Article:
Tag Archives for " Pandora "
Here’s the Music Industry News Roundup for the week of December 2nd, 2016. We’re still in Holiday Hangover so news is light again this week. The fact of the matter is that activity drops off substantially from Thanksgiving through about the 2nd week of January. There is some news to report though, so let’s get into it.
iHeartRadio is releasing its new music service. It’s pretty innovative in that it allows you to replay any song you hear from a radio station in the app. There’s also a Save button that allows you to save a song to a playlist to listen to latter. Just $4.99 per month.
Pandora hasn’t launched its interactive service yet, but it’s trying hard on the non-interactive side. The problem is, will anyone notice or care?
Soundcharts is a new service that measures music consumption across 2600 charts. This includes streaming services and radio stations across the world. The first month is free, but they have plans down to the artist level.
Music can make us sick. This is a paper on the surprising number of artists and musicians that suffer from depression or similar mental illness.
The impact of social media on the music industry looks at the obvious, but it’s still a worthwhile read. The problem is that it looks at exclusively on big names, when a little down market focus would have been nice.
Autonomous cars are coming, and the music industry should take notice. We’ll have a lot more time to concentrate on listening when we don’t have to worry about driving.
Artist’s are making a lot of money from Spotify plays, and this article shows you just how much. Go to the bottom and check out the list of the top 25.
Some public radio powerhouses have banded together to launch VuHaus. It’s a non-profit video streaming site filled with music performances. Seems like a great idea.
That’s the Music News Roundup of what went on in the music industry last week. Let’s see what next week brings.
It’s safe to say that if you’re involved in music, the last thing you think about is making war. That’s why it comes as a great surprise to discover that the world’s largest arms dealer, Lockheed-Martin, owns 184,000 shares of Pandora worth almost $2 million. To be sure, this is a drop in the bucket for both companies, but it’s still a curiosity.
According to Music Business Worldwide, Lockheed Investment Management Co, the investment arm of the company, routinely invests in tech companies that it feels might make a future breakthrough. At some point, Pandora looked like it fit into that category, although these days the company is more follower than leader. You also have to wonder what the synergy is between the two companies, since a music streaming company is about as far away from selling state-of-the-art arms systems to large countries like the United States, Germany and Japan, just to name a few, than you can get.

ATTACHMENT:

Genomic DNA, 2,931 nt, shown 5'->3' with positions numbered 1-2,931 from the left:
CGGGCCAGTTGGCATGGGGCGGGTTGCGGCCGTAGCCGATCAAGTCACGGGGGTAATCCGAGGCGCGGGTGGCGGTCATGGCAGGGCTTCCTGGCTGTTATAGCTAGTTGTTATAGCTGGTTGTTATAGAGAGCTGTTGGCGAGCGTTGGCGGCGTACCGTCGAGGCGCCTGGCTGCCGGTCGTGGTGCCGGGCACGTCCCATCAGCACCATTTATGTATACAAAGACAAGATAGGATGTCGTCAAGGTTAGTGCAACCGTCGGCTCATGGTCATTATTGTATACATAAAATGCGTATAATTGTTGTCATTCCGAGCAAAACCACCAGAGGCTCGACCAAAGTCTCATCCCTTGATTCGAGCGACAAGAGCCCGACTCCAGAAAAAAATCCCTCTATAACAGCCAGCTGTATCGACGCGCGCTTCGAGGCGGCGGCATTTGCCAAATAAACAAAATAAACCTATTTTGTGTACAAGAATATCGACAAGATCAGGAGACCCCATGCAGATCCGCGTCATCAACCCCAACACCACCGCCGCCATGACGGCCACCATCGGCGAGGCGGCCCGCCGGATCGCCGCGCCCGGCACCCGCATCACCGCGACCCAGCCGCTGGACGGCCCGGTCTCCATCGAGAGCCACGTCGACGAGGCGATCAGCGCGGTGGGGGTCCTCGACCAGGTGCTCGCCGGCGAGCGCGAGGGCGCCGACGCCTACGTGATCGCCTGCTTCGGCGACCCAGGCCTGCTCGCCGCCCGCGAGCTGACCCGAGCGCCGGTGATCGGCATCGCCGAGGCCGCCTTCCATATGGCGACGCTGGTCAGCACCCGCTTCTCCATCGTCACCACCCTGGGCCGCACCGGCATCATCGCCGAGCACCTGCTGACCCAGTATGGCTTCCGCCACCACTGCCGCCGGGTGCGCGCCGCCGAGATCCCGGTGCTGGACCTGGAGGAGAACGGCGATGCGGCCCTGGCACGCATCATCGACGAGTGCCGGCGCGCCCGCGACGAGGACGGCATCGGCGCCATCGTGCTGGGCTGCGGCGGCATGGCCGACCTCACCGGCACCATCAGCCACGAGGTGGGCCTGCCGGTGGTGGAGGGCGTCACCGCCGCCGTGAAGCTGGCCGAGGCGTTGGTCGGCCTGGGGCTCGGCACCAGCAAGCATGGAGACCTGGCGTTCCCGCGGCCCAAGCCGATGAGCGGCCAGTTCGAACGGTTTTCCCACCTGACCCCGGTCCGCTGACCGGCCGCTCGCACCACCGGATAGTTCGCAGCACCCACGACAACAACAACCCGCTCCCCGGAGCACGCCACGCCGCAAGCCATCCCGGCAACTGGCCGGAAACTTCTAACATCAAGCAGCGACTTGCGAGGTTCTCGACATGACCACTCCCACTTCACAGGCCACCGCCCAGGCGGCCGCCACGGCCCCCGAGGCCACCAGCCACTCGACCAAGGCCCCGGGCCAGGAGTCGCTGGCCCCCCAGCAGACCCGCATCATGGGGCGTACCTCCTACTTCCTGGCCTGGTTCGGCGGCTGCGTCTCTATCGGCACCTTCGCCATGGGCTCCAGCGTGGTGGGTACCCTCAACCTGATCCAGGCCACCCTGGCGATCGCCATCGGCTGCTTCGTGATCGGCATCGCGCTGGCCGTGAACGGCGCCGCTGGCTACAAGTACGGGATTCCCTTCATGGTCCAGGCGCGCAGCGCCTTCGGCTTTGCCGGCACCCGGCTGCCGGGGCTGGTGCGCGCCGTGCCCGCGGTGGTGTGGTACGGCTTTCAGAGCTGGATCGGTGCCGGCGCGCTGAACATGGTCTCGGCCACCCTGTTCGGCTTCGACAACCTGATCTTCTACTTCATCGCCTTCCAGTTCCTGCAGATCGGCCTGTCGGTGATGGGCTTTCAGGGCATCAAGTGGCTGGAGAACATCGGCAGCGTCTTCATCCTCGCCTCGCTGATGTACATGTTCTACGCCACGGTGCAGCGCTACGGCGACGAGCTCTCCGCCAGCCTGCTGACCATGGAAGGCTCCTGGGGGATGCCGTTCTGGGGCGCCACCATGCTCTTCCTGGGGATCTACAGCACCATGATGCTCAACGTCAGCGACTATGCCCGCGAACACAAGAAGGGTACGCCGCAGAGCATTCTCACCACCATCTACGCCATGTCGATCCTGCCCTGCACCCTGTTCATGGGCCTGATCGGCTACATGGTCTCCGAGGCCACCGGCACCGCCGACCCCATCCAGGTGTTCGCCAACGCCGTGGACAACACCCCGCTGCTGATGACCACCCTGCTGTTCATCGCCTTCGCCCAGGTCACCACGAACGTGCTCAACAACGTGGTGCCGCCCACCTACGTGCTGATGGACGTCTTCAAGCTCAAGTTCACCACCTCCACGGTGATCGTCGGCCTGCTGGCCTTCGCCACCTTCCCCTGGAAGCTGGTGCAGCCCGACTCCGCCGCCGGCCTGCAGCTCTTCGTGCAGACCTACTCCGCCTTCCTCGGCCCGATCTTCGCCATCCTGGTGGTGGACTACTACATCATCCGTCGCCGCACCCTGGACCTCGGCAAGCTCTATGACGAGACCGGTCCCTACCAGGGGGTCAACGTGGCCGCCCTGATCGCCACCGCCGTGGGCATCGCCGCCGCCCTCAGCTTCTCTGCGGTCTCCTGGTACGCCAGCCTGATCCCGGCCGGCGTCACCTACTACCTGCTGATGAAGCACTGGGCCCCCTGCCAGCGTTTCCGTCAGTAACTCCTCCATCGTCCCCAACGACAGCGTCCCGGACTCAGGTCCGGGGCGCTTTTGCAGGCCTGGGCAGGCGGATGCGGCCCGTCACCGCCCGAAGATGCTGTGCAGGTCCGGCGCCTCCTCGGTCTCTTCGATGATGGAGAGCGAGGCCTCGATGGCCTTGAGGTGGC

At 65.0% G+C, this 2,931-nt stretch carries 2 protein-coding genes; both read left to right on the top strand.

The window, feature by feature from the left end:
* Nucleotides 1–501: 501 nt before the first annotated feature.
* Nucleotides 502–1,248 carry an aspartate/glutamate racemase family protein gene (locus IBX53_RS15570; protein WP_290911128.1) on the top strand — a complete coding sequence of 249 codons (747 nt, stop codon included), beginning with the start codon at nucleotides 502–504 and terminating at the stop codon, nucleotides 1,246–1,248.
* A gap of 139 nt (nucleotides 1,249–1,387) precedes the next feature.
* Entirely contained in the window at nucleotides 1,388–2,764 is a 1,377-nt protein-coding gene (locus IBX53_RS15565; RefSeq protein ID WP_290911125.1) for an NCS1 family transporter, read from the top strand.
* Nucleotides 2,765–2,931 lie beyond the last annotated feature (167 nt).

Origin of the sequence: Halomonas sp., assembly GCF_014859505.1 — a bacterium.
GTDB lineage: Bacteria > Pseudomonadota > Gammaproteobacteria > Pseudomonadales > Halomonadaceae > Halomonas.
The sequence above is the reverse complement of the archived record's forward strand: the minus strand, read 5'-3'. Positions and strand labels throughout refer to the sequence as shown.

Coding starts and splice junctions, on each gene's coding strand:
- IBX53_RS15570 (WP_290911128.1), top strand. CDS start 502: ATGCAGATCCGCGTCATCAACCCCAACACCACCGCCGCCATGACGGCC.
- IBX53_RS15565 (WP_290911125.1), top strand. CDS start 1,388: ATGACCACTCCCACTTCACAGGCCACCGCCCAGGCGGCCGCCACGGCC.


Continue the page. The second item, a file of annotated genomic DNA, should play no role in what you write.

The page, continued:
It’s also interesting that Lockheed sold 4,000 shares of Pandora at the end of September, which the company reported in an SEC disclosure at the beginning of November, which is how MBW discovered the investment.
According to Crunchbase, Pandora raised $64 million of funding before it went public in 2011, so Lockheed’s $2 million is small potatoes in the grand scheme of things. And of course, when you look at it from Pandora’s standpoint, when you need money to stay in business or grow, you don’t necessarily care where it comes from. It’s also unknown if the company’s investment came before or after Pandora went public.
The investment seems at odds with both Lockheed’s propose in life, and music in general, though. Music, and the people associated with it, has always been more about peace, love and understanding than blowing everything to bits with weapons and making money from it.
Here’s the Music Industry News Roundup from the week of October 28th, 2016. As always, it’s a mixed bag of different industry items that caught my eye. Let’s do it.
Pandora lost a lot of money and listeners in the last year. The company may be transitioning to a full interactive platform, but it could be too late to be a real competitor in the space by the time it finally gets it done.
Spotify video isn’t doing too well. It got almost no traction, so the company is cutting ties with some of its providers, while claiming that it’s still in the game.
Soundcloud grows a bit. And it claims it’s all thanks to getting people to pay.
Twitter is discontinuing Vine. Could this be a sigh of things to come, now it’s killing is short-form video app?
Georgia is trying to bring in more music projects. It may pass a law that will provide incentives to producers and artists to record there. Sounds like a good thing, but other states have tried this as well and have halted it after a few years. It never has the effect that either the state or the producers hope it will have.
The first virtual reality music release is here. Universal Music jumps in the game first with something new from Avenged Sevenfold.
MTV adds fan livestreams. In an effort to stay relevant, MTV will allow fans to livestream starting with a full-time show on MTV Australia (although it was tested in the US this last year as well).
Radio tries some audio sharing. One of the things that bums people out about radio is that they can’t share something they like with their friends. Maybe they now can with these new apps.
Radio online made easier. A better way to listen to radio streaming as well with something called Radioplayer.
Piracy is supposedly up again. How? Streaming ripped off of YouTube. I don’t believe it, personally. Piracy is always going to be there, but for most people it’s far more convenient to get it for free from Spotify or a similar service, so why bother with the hassle.